ISPs have played an important role in the development of the internet. Even as the internet evolves, ISPs largely remain the gateway through which end users access the vast flow of digital content travelling through cyberspace. They provide the ‘connectivity and access to infrastructure that allows the actual transmission of copyright material’. The question of whether an ISP, who works as an intermediary between the recipient of the copyright material and the disseminator of the same should be held liable for the copyright infringements of their account holders who use peer-to-peer (or person-to-person) (P2P) and file sharing technology is debatable. Legislative solutions implicating ISPs may provide a short-term solution to the P2P challenge, but advances in technology and content delivery mean that radically different approaches are desirable to ensure the continued relevance of copyright law as it applies to digital works. Without it, the world may continue to see a steep subjective devaluation of a great deal of professionally produced content, and that devaluation is not  for the longer term those with creative talent or their potential audiences. The call for copyright holders and ISPs to band together as a united front may be the solution to a problem that has been developing over the last few decades.


‘The internet is projected to have more than 200 million users, and the development of new technology creates additional incentive for copyright thieves to steal protected works.’ The detrimental impact of file sharing in the entertainment industry began with the rise of P2P technology. P2P technology involves the sharing of resources between computers by a direct exchange between those computers using the internet. In terms of file sharing, it enables users to connect to the hard drives of other users and to share files. Effectively, the sharing of files is no more than the ‘anonymous copying’ of files and this has significant implications for not only copyright law, but also for the creative artists to which the copyright content belongs to. The introduction of this technology has been very successful in allowing the transmission of large, bandwidth-intensive files (such as music and video) over the internet. Although there are a number of legitimate uses for P2P technology, such as data co-ordination, distributed computing, and lawful sharing of copyright and public domain materials, illegal file sharing dominates the use of P2P technology.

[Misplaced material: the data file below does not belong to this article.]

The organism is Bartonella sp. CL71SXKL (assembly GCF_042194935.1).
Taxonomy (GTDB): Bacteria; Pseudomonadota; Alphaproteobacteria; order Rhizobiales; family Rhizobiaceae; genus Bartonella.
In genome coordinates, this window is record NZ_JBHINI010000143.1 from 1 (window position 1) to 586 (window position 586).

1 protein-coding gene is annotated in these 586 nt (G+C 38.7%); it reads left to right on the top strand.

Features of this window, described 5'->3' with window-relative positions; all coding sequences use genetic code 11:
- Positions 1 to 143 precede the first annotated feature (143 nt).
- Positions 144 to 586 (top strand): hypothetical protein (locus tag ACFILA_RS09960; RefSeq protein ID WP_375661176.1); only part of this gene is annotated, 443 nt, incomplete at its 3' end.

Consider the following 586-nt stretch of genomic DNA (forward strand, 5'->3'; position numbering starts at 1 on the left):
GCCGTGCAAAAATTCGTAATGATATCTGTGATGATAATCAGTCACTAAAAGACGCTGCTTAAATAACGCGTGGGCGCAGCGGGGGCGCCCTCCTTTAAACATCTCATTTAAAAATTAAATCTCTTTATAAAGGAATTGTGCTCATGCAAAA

The  impact of file sharing on copyright began with the rise of the P2P network Napster, which revolutionalised the consumption of music by allowing users to share digital music files.It contained a central directory which informed users as to what music was available from other users, although the files themselves were not stored centrally by Napster. meant that it On the basis of United States copyright law, Napster was found liable for contributory copyright infringement and was held vicariously liable for the direct breaches of its users. Napster was shut down in February 2001 after an injunction was granted to copyright holders.